contact me



Sharon Trotter RM BSc

Midwife, Breastfeeding Consultant and Neonatal Skincare Advisor

MIDIRS 2010 - tongue-tie
go to RCM 2002 articlego to RCM 2003 articlego to BJM articlego to RCM 2005 articlego to Midirs 06 articlego to RCM 2006 articleRCM 06 breastfeeding article
Practising midwife breastfeedingpractising midwife me go to Midirs 07 articlemidirs 08 articleNIP 08 articlego to NIP 2008 article
rcm graphic tab
tab tab
Click on the tabs to read the articles...


Raising awareness amongst parents of treatments for tongue-tie

Click on the links below to read sections of the article:

baby with tongue-tie
baby after snip

Pre-snip picture of tongue-tie



Post-snip picture of tongue tie

Download the TIPS Toolkit for tongue-tie


Editor’s note

Sharon Trotter is well known for her work on breastfeeding and neonatal skin care. She has a website (TIPS®) that involves parents in evaluating a range of commercial products for use with babies, and as part of this, she has also developed some information leaflets for parents. Over my time as editor of the Digest, one area that has really moved on in terms of clinical recognition and positive outcomes for breastfeeding is the management of a tongue-tie (Finigan 2009). Therefore, when I saw Sharon’s leaflet on this, I felt that it was important to make midwives aware of the accessibility of this for parents. The leaflet has been slightly adapted for reproduction in the Digest and the content is subject to copyright laws. It is written with parents in mind and therefore the style is based on plain English for a lay readership. In reproducing it here, in this format, it is hoped that this will raise awareness in health care professionals and advisors of what information appears to be needed by and will be of most use to parents. There is more information about Sharon and her website, following her advice on tongue-tie.

Finigan V (2009). ‘It’s on the tip of my tongue’: evaluation of a new frenulotomy service in Northern England. MIDIRS Midwifery Digest 19(3):395–400.
TIPS Ltd (2009). Available at: www.tipslimited.com

[back to top]

‘TIPS’ Toolkit for tongue-tie

Ankyloglossia (better known as tongue-tie) could be more common than you think.
Having personally referred three babies for treatment of their tongue-tie I am surprised at the lack of coordinated support and advice. In a bid to help parents who visit the TIPS website I have pulled together a short but informative toolkit which I hope will be equally useful for professionals. It will help to point you in the right direction regarding the best resources available.

The toolkit covers the following:

  • What is tongue-tie?
  • How will I know if my baby has tongue-tie?
  • How is tongue-tie treated?
  • Where can I go for treatment?
  • How can I find out more?

[back to top]

What is tongue-tie?

Tongue-tie is also called ankyloglossia. When a baby has tongue-tie, the membrane which holds the tongue in place at the floor of the mouth (the frenulum) is thicker or shorter than normal. This condition is graded from 1 to 4 (grade 1 being the most severe). Tongue-tie is thought to affect around 5% of babies and may or may not cause problems, but it can interfere with the successful establishment of breastfeeding. It can also sometimes affect speech, development of the mouth and jaw and even kissing in the long term.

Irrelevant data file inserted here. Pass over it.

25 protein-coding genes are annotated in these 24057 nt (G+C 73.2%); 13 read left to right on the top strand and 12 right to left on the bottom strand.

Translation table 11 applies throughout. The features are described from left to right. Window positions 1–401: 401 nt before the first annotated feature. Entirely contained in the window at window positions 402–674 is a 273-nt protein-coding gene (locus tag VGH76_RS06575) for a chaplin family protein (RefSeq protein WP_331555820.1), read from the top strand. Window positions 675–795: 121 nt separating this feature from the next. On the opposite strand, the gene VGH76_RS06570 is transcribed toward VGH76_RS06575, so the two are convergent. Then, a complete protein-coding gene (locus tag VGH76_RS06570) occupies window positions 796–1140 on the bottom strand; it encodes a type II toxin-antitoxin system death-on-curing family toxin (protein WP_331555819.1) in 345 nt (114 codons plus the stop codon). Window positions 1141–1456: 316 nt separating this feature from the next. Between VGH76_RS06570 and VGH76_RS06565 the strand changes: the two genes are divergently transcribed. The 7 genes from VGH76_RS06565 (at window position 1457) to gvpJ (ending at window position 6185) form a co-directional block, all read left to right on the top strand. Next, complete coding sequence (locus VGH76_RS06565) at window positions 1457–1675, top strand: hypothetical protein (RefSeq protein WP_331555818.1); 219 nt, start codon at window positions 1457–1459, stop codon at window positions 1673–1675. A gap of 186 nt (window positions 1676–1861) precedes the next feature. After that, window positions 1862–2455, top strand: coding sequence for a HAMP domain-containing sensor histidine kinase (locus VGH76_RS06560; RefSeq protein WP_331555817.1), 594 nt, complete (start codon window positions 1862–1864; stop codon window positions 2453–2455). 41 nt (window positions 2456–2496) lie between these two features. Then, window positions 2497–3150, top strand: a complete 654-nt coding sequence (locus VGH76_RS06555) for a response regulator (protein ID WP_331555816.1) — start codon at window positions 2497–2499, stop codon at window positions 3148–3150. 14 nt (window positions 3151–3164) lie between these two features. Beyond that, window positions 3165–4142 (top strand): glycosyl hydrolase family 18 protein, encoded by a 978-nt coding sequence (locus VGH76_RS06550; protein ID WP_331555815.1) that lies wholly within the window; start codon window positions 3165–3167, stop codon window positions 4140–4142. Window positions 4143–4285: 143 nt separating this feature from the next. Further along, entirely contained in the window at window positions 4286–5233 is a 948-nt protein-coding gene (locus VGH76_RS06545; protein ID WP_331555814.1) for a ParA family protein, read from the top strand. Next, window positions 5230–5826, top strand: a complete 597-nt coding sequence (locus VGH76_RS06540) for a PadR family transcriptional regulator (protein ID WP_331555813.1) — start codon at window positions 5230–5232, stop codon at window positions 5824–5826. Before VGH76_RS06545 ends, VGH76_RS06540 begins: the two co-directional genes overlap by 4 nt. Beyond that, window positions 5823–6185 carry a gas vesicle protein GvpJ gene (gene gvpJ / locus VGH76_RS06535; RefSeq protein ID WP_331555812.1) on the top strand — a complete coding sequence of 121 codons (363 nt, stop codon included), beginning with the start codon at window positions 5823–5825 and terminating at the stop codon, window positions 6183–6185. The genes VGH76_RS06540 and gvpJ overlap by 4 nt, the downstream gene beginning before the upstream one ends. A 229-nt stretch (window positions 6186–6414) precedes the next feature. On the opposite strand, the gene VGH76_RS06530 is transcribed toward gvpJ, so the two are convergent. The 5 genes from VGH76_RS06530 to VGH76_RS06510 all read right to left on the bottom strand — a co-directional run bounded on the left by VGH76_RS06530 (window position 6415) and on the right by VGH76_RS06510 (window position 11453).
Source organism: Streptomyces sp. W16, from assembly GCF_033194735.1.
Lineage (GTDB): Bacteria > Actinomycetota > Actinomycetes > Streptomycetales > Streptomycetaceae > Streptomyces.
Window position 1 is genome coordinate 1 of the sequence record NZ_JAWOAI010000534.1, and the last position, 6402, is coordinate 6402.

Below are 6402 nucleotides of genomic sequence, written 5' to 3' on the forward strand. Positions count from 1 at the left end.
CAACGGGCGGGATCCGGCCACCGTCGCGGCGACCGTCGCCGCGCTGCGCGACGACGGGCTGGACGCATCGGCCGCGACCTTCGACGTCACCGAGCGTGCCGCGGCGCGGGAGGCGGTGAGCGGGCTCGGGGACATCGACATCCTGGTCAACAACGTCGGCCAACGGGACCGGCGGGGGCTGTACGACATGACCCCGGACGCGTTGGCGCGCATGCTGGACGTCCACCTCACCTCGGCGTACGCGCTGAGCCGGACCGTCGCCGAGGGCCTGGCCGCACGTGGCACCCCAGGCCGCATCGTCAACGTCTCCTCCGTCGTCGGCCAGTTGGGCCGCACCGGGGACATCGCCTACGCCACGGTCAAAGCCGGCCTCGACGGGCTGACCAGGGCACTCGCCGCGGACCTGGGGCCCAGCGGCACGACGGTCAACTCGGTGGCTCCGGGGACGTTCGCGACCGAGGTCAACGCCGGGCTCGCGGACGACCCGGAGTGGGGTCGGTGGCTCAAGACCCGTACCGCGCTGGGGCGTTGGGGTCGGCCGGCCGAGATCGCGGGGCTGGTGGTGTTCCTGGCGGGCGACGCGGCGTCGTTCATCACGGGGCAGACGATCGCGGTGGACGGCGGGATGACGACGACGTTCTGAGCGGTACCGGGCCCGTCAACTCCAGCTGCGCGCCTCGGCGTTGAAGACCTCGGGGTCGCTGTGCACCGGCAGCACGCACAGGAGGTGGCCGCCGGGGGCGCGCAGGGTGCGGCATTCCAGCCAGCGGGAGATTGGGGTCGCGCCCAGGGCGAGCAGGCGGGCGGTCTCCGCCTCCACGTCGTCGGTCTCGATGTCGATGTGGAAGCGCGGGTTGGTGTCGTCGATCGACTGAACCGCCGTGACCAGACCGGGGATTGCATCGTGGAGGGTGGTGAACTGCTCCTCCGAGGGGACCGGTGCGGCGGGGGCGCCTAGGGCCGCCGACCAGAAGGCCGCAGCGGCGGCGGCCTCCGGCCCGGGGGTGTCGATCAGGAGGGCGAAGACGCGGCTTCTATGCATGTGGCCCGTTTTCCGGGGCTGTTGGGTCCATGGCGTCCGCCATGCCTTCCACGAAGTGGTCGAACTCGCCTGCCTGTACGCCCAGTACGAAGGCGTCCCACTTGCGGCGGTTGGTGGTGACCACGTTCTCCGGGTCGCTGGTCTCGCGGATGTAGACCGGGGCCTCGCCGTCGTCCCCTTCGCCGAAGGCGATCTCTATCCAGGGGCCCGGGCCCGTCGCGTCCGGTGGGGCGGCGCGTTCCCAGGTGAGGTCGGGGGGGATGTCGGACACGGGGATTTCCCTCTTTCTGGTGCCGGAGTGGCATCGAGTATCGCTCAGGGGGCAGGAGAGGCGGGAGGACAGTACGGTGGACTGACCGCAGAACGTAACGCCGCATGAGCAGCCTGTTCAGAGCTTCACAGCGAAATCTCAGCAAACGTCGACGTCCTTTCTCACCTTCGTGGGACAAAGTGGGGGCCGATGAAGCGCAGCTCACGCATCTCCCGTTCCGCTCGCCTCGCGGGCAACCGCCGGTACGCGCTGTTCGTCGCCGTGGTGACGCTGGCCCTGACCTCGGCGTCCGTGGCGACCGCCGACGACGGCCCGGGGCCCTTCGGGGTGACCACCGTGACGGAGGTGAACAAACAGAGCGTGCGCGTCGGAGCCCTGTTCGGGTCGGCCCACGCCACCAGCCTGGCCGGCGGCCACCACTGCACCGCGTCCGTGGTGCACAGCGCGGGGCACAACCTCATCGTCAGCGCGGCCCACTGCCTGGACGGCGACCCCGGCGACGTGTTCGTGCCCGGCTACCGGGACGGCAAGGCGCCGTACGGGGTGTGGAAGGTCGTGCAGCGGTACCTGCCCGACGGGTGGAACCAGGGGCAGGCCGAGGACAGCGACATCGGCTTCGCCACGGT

[back to top]

How will I know if my baby has tongue-tie?

You may notice that your baby’s tongue remains fixed or low at the bottom of their mouth. This is especially noticeable when your baby is crying. Their tongue may not move very much. You can see an example of tongue-tie in the pretreatment photograph.
There are other signs to look out for. Your baby may feed frequently, be unsettled, or not put on enough weight gain (despite constant feeding). You may get sore nipples (for no apparent reason) or notice a reduction in your milk supply (all due to poor attachment as a result of the tongue-tie). If this happens, you should speak to a health professional. They will be able to diagnose tongue-tie and arrange for treatment, if necessary.
[back to top]

How is tongue-tie treated?

Treatment is relatively simple: the tongue-tie is simply snipped (also known as a frenotomy). Your midwife, lactation consultant or health care professional will arrange treatment for you locally. This should only be carried out by a trained professional. Snipping the tongue-tie solves the problem instantly with few, if any, side-effects. Occasionally, the initial snip fails to cure the problem, and sometimes scar tissue can grow back making a second snip necessary.
[back to top


Where can I go for treatment?

(featuring examples of national and local centres of excellence)

  • Locations where tongue tie can be divided in the UK: (18 August 2008)www.babyfriendly.org.uk

  • List of private lactation consultants in the UK: www.lcgb.org

  • Chiltern BF partnership. Luci Lishman and Addy Henderson are both International Board Certified Lactation Consultants who also specialise in division of tongue-tie. For more information or to book a consultation call: 01844 273 416 (Phone and fax). www.chilternbreastfeeding.co.uk
    [back to top]


How can I find out more?

The following websites give excellent information on tongue-tie:

  • National Institute for Health & Clinical Evidence Division of ankyloglossia (tongue-tie) for breastfeeding (December 2005). http://www.nice.org.uk/nicemedia/pdf/ip/1PG149guidance.pdf
    [Accessed 2 February 2010].

  • UNICEF Baby Friendly Initiative guidance. (April 2006). Helping a baby with tongue-tie – information for parents.www.babyfriendly.org.uk